Between 1964 and 2021 more than 90,000 people have disappeared in Mexico. “A person does not disappear just like that” is a phrase we have heard from many different relatives that are in search of their missing loved ones. People are being taken from the streets, public places, and even from their parent´s arms. The thousands of disappearances are the sign of a much bigger problem. A problem that has grown fast since the so-called “war on drugs” was declared in 2006. Sadly, the number of disappearances is growing every year and Mexican authorities have not managed to prevent and successfully prosecute these crimes, let alone finding the tens of thousands of disappeared people.
This is why relatives of disappeared people have decided to take action in their own hands. They demand answers for both federal and local authorities, in addition to going on, often dangerous, search missions. During their journey, they face many challenges, but won’t let them get in their way. Amongst these obstacles are: organized crime, the lack of empathy of authorities and even the indifference to the disappearances, and in some cases the complicity of the government in these crimes. For these reasons, many relatives of disappeared people have formed or joined collectives of relatives of disappeared people throughout Mexico to support each other in the search for remains or tracks that could lead them to locate their children.
The force of united families of disappeared people, who join efforts to find their disappeared loved ones was very visible during a search initiative in the state of Guanajuato. For the seventh time in a row, the so-called caravana de búsqueda en Vida- an initiative of different collectives of relatives of disappeared people from different Mexican states to collectively search for, and locate, the disappeared in a certain state- was held. The past caravanas took place in Guerrero, Michoacán, Veracruz, Oaxaca, Coahuila, Morelos and Jalisco. In May 2021, Guanajuato was the state selected to continue with the localization of hundreds of disappeared people. Families from 22 different collectives from all over Mexico arrived in the city of Guanajuato on the afternoon of May 9th. Every May 10th, Mexico celebrated Mother’s Day, a very difficult day for mothers trying to locate their missing loved ones. A common saying amongst mothers of the disappeared is: “we don´t have anything to celebrate because our children are not with us”. For this reason, mothers organized protest marches in the whole country.
The Caravana took place from May 10th till May 14th. Collectives from different regions of Mexico together with the collectives from Guanajuato went to various cities where they visited different prisons and federal social readaptation centers to inquire about their disappeared relatives. It is important to say that this search group is trying to locate people alive, different from other search missions conducted by collectives in which they search for mass graves. In some cases, people have been located in prison. The arrival of mothers searching their missing children represents hope, not only for other families, but also for many prisoners. In other cases, families received information regarding their cases. Another activity was the visit to the Forensic Medical Service, in which the authorities displayed a group of dozens of pictures with human remains. Unfortunately, and according to experts, the pictures and the reports were not good. The lack of a correct method of investigation was clear. At the end of every day, the families were protesting in the cities they visited, showing the pictures of the disappeared. The purpose of the protests was, to raise awareness for the disappeared loved ones of the protesters, but also to raise awareness regarding the phenomenon of (enforced) disappearances in Mexico.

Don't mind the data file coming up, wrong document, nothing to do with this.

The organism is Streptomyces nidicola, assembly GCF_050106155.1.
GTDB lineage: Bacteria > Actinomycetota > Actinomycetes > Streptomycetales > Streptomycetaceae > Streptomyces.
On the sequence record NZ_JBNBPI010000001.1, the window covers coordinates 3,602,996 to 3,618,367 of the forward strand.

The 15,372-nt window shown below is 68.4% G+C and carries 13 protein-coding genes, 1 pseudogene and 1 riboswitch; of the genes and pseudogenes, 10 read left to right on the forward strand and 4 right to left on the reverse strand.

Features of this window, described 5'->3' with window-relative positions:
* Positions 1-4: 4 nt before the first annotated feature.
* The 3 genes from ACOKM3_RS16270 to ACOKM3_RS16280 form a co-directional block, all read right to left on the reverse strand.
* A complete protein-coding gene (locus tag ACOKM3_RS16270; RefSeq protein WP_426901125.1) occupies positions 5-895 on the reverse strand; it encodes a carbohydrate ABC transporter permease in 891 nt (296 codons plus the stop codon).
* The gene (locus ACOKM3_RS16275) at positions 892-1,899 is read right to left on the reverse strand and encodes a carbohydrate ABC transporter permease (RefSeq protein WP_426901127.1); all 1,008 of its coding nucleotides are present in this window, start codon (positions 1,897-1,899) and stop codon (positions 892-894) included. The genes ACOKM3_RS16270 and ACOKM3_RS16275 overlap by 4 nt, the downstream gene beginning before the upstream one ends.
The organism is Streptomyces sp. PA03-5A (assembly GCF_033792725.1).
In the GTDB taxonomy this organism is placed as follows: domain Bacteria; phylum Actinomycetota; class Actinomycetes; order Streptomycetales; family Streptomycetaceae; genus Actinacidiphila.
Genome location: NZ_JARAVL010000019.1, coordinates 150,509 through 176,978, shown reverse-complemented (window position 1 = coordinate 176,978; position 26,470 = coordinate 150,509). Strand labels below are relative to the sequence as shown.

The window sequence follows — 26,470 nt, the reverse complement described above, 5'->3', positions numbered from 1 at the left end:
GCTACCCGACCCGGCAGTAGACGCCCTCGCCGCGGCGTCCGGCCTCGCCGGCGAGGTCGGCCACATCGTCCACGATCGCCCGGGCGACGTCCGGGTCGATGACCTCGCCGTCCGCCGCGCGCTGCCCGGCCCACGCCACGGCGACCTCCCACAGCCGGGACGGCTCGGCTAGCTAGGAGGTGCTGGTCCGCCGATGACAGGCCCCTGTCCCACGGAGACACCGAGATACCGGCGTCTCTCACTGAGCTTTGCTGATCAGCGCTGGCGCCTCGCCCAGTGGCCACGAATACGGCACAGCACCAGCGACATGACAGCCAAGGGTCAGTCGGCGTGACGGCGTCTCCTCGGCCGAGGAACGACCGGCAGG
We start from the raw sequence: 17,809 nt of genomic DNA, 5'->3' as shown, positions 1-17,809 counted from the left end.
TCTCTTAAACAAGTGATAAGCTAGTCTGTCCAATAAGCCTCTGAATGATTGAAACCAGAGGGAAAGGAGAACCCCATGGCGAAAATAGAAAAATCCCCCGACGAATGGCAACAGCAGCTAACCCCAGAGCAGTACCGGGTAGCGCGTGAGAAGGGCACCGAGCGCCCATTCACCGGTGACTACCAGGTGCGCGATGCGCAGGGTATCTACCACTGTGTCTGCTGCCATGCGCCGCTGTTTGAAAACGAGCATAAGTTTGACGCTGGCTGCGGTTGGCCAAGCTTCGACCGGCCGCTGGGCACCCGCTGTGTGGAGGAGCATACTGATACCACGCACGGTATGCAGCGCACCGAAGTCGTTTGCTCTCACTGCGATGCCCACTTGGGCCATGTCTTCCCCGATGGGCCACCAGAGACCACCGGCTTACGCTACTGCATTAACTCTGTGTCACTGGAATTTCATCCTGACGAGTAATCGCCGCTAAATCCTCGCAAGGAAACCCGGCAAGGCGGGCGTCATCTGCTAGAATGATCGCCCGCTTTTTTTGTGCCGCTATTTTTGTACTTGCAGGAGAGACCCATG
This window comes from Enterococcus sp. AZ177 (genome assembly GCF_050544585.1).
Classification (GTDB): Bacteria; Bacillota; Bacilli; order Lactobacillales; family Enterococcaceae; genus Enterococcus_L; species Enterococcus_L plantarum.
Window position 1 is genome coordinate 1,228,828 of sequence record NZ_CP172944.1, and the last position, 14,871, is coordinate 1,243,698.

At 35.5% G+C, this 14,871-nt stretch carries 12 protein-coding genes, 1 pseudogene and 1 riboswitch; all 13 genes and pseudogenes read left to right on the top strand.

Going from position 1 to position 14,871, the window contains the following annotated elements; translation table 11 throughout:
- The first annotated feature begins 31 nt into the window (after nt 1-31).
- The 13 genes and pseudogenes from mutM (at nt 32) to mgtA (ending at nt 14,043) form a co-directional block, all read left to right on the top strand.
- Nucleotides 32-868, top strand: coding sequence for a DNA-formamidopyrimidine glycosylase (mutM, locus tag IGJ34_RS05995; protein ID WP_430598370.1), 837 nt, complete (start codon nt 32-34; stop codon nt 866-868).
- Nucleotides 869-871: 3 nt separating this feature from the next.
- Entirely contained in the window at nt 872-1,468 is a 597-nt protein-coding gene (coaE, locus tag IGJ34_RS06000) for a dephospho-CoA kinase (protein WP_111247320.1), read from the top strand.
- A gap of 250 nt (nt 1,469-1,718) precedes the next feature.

In representation of the Instituto Mexicano de Derechos Humanos y Democracia A.C. (IMDHD) two of our members were accompanying the Caravana to provide different participants with legal information regarding their cases. Additionally, experts in forensics, investigators, lawyers, psychologists from other organizations, as well as journalists joined. Being there helped us identify the difficulties families are facing in the investigation and search processes. Difficulties we will address in our future capacity-building workshops. This experience has showed us that we should focus our efforts on not only searching Mexico’s many disappeared, but also undertake action to prevent disappearances in the future.